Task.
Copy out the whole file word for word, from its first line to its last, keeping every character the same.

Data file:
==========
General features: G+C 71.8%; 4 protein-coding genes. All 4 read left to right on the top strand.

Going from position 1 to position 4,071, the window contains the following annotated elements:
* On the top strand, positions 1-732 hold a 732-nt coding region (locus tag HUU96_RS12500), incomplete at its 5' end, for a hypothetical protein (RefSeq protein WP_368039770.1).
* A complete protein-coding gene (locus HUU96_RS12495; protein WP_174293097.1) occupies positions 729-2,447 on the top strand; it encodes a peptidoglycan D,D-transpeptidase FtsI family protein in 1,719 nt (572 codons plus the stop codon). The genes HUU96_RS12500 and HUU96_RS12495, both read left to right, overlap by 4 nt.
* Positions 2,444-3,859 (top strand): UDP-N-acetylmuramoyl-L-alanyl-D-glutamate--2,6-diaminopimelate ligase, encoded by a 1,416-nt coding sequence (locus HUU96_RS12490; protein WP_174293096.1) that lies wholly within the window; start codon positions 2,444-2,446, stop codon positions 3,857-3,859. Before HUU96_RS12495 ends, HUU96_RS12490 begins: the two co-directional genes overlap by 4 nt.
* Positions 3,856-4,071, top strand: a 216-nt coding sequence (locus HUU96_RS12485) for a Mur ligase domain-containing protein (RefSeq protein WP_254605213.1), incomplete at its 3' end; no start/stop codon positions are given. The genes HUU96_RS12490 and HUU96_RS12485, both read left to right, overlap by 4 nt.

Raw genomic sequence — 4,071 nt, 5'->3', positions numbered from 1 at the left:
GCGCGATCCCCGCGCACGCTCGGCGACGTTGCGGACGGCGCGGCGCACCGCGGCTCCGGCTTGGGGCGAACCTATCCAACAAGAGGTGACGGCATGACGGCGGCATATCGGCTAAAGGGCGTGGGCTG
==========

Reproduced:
General features: G+C 71.8%; 4 protein-coding genes. All 4 read left to right on the top strand.

Going from position 1 to position 4,071, the window contains the following annotated elements:
* On the top strand, positions 1-732 hold a 732-nt coding region (locus tag HUU96_RS12500), incomplete at its 5' end, for a hypothetical protein (RefSeq protein WP_368039770.1).
* A complete protein-coding gene (locus HUU96_RS12495; protein WP_174293097.1) occupies positions 729-2,447 on the top strand; it encodes a peptidoglycan D,D-transpeptidase FtsI family protein in 1,719 nt (572 codons plus the stop codon). The genes HUU96_RS12500 and HUU96_RS12495, both read left to right, overlap by 4 nt.
* Positions 2,444-3,859 (top strand): UDP-N-acetylmuramoyl-L-alanyl-D-glutamate--2,6-diaminopimelate ligase, encoded by a 1,416-nt coding sequence (locus HUU96_RS12490; protein WP_174293096.1) that lies wholly within the window; start codon positions 2,444-2,446, stop codon positions 3,857-3,859. Before HUU96_RS12495 ends, HUU96_RS12490 begins: the two co-directional genes overlap by 4 nt.
* Positions 3,856-4,071, top strand: a 216-nt coding sequence (locus HUU96_RS12485) for a Mur ligase domain-containing protein (RefSeq protein WP_254605213.1), incomplete at its 3' end; no start/stop codon positions are given. The genes HUU96_RS12490 and HUU96_RS12485, both read left to right, overlap by 4 nt.

Raw genomic sequence — 4,071 nt, 5'->3', positions numbered from 1 at the left:
GCGCGATCCCCGCGCACGCTCGGCGACGTTGCGGACGGCGCGGCGCACCGCGGCTCCGGCTTGGGGCGAACCTATCCAACAAGAGGTGACGGCATGACGGCGGCATATCGGCTAAAGGGCGTGGGCTG